As soon as my father could liberate me from the Costa Rican hospital, he did. The train ride was long and rough back to Punta Arenas and to the boat my parents were building on the beach. It was too long and rough for my mother who had given birth just hours before, but how eager he must have been to see his dream of his family afloat coming together.
We are sailing a friend's leaky vessel up the Pacific coast of Central America. My father's drinking and recklessness surface repeatedly. Fearing for my safety, my mother permanently disembarks.
My father finishes the Mariposa, but he sells her to cover debts.
My father moves onto a boat in a Sausalito, California slip. Sometimes, when jobs are scarce, he anchors in the adjacent Richardson Bay. I live nearby and occasionally work for him, painting or sanding boats. He pays me for my company; I am a lousy apprentice. Helping him deliver a large sailboat, its mast strapped precariously to the deck, no lifelines, I fall overboard. Tapping the superhuman strength of lore, he reaches past miles of freeboard and pulls me onto the deck.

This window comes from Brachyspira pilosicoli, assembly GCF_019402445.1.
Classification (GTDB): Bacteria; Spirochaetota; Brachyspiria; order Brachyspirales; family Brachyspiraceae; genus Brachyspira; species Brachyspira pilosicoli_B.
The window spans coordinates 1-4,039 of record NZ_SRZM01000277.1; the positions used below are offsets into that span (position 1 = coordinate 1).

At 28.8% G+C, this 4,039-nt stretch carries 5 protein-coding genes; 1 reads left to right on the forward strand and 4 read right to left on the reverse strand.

A crossroads moment in my life at 26. I'm sitting with my father in the cramped cabin of his boat eating hard boiled eggs in brown rice. He points to a notice in Latitude 38, "We should put our names on the crew list." I brought the magazine home and sent my information to the publisher. My father did not follow through.
My father passes away in the spring. We scatter his ashes on the water beneath the Golden Gate Bridge.